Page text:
Into this disillusionment with answers comes a reckoning for Big Beer. Research has shown that consumers are distrustful of big brands, with 62% of Americans saying they distrust Fortune 500 companies. Unsatisfied with their corporate overlords, and — in beer especially — their lack of choices, Americans have increasingly turned to microbreweries, with craft beer clawing back over 13% of the total market share. With numbers like these, it’s no surprise that the outlook for craft beer is incredibly rosy, with the industry expecting to reach a total market cap of $509 billion by 2025.
The Dealer Always Wins
But while the craft beer revolution looks like a David and Goliath story, postmodernism posits a potentially darker endgame for the industry. According to philosopher Fredric Jameson, postmodernism’s obsession with fragmentation — and the grab bag of styles, genres, and norms it entails — has stripped art of any larger commentary or meaning. Jameson likens postmodernism’s use of disparate elements to that of “pastiche,” or art that blandly mimics elements of the past without any of the intellectual history or criticism that comes with it. Ultimately, with the help of a media that has silently crept into every part of our lives through technology, multinational corporations use these pastiches to sell us stuff we don’t need.
Of course, it’s not hard to see how Jameson’s critique extends to the world of craft beer. Craft breweries often base their whole identity on unique stylizations. Scotland-based brewery Innis & Gunn, for example, draws on the country’s whisky heritage and brews its flagship beer in former whisky casks. The result, however, is a flavor profile with a strong vanilla, bourbon overtone. The “emptied out stylization” Jameson bemoaned is in full swing here, with beer parading as scotch, when it really tastes like a Kentucky bourbon. Likewise, craft breweries have become increasingly obsessed with adding more and more hops to their beers, to the point where breweries are in a comic race to up the IBUs — essentially a measure of bitterness — of their beers. Which begs the question: Are we consuming a beer for its taste, or for the fact it’s got ten times the IBU of your standard IPA? And while these examples might be less egregious than some breweries out there — including one that uses vaginal bacteria to ferment the yeast and another that incorporates deer antlers into the mix — it’s hard to argue that breweries’ quest for differentiation boils down to looking for the next “thing” to sell consumers.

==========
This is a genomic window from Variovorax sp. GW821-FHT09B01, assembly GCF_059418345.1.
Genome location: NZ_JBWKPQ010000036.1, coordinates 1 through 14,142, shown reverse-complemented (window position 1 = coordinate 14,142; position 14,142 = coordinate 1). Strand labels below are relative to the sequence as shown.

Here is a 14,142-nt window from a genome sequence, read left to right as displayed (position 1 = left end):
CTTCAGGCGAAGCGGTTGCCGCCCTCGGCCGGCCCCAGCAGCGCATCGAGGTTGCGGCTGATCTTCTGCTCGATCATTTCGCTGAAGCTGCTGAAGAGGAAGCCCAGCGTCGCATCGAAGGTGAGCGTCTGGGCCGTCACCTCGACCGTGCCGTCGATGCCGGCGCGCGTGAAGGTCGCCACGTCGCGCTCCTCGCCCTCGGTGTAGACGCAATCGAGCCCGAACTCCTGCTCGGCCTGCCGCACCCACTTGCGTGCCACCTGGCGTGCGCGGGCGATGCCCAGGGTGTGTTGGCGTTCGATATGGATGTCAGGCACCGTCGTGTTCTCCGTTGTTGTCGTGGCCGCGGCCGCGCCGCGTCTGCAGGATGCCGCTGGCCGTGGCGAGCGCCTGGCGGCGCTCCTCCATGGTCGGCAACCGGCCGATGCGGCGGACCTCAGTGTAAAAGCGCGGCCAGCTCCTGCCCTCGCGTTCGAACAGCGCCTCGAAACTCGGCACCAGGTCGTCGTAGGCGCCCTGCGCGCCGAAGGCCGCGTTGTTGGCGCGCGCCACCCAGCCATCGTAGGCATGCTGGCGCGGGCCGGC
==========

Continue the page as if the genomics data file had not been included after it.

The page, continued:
But perhaps the most worrying thing about Jameson’s critique is how prescient it seems about the rise of big business, especially as multinationals slowly but surely gain a larger portion of the craft scene. Only in the past month, one of the largest craft breweries, New Belgium, was acquired by the Japanese behemoth, Kirin. It joins the ranks of the Craft Brew Alliance and Dogfish Head, both of which were also bought out this year. Big beer’s new strategy seems to be a Unilever approach to branding, with massive conglomerates operating under the cover of smaller brands to sell to a wider consumer base. Just as Jameson warned, West Coast IPAs, Farmhouse Ales, Wheat Ales — they’re all pastiches created by billion dollar companies with the aim of selling more beer. Big business, and in this case Big Beer, always wins.